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ever got the feeling you've been had ...

I went to the antiques and collectors fair at the South of England Showground at Ardingly today with my step-dad along with a few pennies in my purse. I ended up buying the plate above, and after investigating further in the Cornishware book by Paul Atterbury, it turns out to be a fake! I must admit I hadn't ever come across one of these plates before, and even though I only collect yellow Cornish, I bought this because I liked it, and knew it would look very nice with the colour scheme going on in my kitchen.

I am not too worried, as I say I bought it as I liked it, because of the Cornishware connection and because I like pixies. I paid £15 for it, which I think is a price you would likely pay for any 11 inch decorative plate. Maybe the stallholder didn't know, or perhaps he did, and was glad to move it on, to the first (mug) unsuspecting customer that came along, me!

Apparently the 1950s advertising plates which show a shield mark in green, are mega rare and there are only a handful in existence, the mark on mine is black. Look at the pixie's hat on my plate, it's white, the original hat would have been blue.

Talking of blue, I bought this lovely Bristol blue hyacinth vase, possibly Victorian, for £10! I do believe this to be an original, by the look of the base. If not, I have well and truly been had!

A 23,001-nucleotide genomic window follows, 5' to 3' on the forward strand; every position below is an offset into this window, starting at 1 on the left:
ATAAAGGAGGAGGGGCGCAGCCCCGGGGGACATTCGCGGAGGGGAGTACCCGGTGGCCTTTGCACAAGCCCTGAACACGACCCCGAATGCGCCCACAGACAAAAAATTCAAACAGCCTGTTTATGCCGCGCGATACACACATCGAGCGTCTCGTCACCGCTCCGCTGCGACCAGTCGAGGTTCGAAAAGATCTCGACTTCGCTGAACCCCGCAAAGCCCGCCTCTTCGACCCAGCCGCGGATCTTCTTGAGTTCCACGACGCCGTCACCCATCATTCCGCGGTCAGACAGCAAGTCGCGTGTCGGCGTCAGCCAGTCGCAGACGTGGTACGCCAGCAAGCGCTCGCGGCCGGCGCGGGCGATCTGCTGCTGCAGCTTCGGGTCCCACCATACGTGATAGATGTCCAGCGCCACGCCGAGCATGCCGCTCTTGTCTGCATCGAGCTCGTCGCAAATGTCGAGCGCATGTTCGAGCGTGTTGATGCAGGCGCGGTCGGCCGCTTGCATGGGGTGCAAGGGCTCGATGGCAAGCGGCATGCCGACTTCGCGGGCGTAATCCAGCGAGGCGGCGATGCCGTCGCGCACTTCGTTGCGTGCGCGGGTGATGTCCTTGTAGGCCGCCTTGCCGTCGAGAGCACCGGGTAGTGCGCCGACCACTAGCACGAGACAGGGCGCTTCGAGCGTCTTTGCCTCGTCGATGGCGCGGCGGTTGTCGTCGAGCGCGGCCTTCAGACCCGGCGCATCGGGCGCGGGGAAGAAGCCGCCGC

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the garden is where the heart is ...

When the weather is like it is today with blue sky, little fluffy clouds and a gentle breeze, then the only place I want to be is the garden. I once had no garden, now I have a large garden, I could now never ever be without a garden.

I have always loved the outdoors, this most probably being inherited from my Dad, who after leaving school studied animal husbandry, first working with cattle and then spending most of his farming life working with pigs, and of course spent many hours outside, more hours than he spent in! Along with my brother, and best friend Steph, I would spend many of my hours exploring the countryside and what lived in it. I remember catching grasshoppers in the field, walking down to the brook where bulrushes grew, picking blackberries along the way and scooping mosquito larva with a small net from the water troughs to give the fish in the pond a treat.

I love nature and luckily inherited a garden from someone who equally did, who developed the bones of our garden, and who introduced many wildlife friendly plants and flowers. Like farming is a full-time job, my garden is a full-time hobby, and many hours are spent in it. My garden is a gardener's garden and is evolving all the time, one I don't see ever being finished, would I want it to be?